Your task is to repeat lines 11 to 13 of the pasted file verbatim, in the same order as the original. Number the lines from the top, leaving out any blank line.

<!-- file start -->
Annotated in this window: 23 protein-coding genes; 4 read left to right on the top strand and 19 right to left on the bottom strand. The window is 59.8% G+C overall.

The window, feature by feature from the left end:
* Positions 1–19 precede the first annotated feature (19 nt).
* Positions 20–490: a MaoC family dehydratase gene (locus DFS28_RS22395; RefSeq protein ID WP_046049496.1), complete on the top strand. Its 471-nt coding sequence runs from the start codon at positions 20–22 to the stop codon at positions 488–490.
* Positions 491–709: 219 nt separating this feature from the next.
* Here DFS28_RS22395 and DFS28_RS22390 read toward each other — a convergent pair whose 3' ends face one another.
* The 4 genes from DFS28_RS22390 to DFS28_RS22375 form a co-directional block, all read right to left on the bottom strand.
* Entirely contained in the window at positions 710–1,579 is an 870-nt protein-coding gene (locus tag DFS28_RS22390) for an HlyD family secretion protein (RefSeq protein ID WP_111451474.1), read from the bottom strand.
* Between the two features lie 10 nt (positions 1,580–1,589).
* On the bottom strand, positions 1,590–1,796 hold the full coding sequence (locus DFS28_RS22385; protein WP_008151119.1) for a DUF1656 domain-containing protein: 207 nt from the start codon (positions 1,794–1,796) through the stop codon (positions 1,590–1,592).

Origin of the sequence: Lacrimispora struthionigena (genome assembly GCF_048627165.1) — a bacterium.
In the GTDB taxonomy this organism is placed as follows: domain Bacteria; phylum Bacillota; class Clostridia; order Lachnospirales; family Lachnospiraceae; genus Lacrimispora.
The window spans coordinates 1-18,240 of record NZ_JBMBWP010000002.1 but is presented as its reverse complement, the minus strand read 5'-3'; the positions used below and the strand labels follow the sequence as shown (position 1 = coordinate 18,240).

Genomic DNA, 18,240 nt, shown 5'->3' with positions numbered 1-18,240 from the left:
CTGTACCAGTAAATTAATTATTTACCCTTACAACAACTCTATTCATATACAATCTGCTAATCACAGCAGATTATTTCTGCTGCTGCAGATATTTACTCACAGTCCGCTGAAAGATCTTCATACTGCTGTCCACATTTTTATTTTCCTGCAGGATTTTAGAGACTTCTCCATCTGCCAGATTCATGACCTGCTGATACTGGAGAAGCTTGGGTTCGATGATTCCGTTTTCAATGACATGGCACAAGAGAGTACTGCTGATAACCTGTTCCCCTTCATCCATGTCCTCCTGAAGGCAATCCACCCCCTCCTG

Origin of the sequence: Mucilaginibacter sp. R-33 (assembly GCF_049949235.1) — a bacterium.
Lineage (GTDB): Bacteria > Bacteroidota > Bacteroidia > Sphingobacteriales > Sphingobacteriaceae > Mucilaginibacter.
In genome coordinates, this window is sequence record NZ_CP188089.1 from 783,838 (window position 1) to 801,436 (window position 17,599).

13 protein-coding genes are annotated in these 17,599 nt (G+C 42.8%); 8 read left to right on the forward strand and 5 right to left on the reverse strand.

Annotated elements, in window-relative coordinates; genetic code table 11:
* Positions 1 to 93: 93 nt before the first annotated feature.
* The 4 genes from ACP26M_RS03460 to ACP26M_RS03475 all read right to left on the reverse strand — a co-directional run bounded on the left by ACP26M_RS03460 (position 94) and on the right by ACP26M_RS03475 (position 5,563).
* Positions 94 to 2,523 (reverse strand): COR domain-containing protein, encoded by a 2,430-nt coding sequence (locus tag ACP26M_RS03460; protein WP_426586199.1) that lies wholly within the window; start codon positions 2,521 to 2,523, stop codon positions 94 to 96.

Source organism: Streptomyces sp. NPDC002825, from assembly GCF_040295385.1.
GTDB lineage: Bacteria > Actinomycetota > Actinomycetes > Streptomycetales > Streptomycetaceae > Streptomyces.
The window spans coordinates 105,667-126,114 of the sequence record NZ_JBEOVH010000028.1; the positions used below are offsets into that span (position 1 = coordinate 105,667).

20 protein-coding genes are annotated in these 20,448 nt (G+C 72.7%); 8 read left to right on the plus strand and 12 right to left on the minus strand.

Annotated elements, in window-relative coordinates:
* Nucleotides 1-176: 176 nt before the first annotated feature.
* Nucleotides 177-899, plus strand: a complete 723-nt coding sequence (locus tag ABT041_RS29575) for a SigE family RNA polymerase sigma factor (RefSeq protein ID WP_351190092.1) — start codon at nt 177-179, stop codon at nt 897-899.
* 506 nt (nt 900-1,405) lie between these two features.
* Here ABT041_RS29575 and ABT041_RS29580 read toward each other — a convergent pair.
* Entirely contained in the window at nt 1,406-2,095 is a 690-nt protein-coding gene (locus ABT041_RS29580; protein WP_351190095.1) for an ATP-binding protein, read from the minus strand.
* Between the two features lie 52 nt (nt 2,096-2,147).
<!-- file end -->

Origin of the sequence: Lacrimispora struthionigena (genome assembly GCF_048627165.1) — a bacterium.
In the GTDB taxonomy this organism is placed as follows: domain Bacteria; phylum Bacillota; class Clostridia; order Lachnospirales; family Lachnospiraceae; genus Lacrimispora.
The window spans coordinates 1-18,240 of record NZ_JBMBWP010000002.1 but is presented as its reverse complement, the minus strand read 5'-3'; the positions used below and the strand labels follow the sequence as shown (position 1 = coordinate 18,240).